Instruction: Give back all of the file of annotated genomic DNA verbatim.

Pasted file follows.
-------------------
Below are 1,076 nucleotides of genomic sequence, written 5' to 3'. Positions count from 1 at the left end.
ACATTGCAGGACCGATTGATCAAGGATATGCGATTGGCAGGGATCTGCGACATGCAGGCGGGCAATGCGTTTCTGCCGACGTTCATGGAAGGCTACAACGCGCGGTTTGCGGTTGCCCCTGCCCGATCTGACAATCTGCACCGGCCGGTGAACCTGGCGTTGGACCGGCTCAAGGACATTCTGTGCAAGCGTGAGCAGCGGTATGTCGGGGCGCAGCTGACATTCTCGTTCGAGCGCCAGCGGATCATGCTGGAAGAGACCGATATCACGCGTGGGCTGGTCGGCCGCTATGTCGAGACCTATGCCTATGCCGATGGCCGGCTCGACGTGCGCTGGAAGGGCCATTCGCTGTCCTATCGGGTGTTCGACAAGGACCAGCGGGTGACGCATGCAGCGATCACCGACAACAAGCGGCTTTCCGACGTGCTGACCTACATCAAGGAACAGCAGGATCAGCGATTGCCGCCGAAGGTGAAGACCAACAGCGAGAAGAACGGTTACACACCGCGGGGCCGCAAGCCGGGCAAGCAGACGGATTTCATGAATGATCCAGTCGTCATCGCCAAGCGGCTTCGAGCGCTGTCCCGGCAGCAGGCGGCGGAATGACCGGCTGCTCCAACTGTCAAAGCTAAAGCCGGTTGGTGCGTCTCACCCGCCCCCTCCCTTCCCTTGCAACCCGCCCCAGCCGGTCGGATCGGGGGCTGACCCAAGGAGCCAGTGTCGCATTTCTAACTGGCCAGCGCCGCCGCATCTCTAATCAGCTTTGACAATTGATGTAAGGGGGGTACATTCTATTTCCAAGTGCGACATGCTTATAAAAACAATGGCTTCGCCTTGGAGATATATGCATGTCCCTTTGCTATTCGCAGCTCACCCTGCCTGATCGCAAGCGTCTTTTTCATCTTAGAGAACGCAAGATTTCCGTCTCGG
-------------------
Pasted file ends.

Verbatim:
Below are 1,076 nucleotides of genomic sequence, written 5' to 3'. Positions count from 1 at the left end.
ACATTGCAGGACCGATTGATCAAGGATATGCGATTGGCAGGGATCTGCGACATGCAGGCGGGCAATGCGTTTCTGCCGACGTTCATGGAAGGCTACAACGCGCGGTTTGCGGTTGCCCCTGCCCGATCTGACAATCTGCACCGGCCGGTGAACCTGGCGTTGGACCGGCTCAAGGACATTCTGTGCAAGCGTGAGCAGCGGTATGTCGGGGCGCAGCTGACATTCTCGTTCGAGCGCCAGCGGATCATGCTGGAAGAGACCGATATCACGCGTGGGCTGGTCGGCCGCTATGTCGAGACCTATGCCTATGCCGATGGCCGGCTCGACGTGCGCTGGAAGGGCCATTCGCTGTCCTATCGGGTGTTCGACAAGGACCAGCGGGTGACGCATGCAGCGATCACCGACAACAAGCGGCTTTCCGACGTGCTGACCTACATCAAGGAACAGCAGGATCAGCGATTGCCGCCGAAGGTGAAGACCAACAGCGAGAAGAACGGTTACACACCGCGGGGCCGCAAGCCGGGCAAGCAGACGGATTTCATGAATGATCCAGTCGTCATCGCCAAGCGGCTTCGAGCGCTGTCCCGGCAGCAGGCGGCGGAATGACCGGCTGCTCCAACTGTCAAAGCTAAAGCCGGTTGGTGCGTCTCACCCGCCCCCTCCCTTCCCTTGCAACCCGCCCCAGCCGGTCGGATCGGGGGCTGACCCAAGGAGCCAGTGTCGCATTTCTAACTGGCCAGCGCCGCCGCATCTCTAATCAGCTTTGACAATTGATGTAAGGGGGGTACATTCTATTTCCAAGTGCGACATGCTTATAAAAACAATGGCTTCGCCTTGGAGATATATGCATGTCCCTTTGCTATTCGCAGCTCACCCTGCCTGATCGCAAGCGTCTTTTTCATCTTAGAGAACGCAAGATTTCCGTCTCGG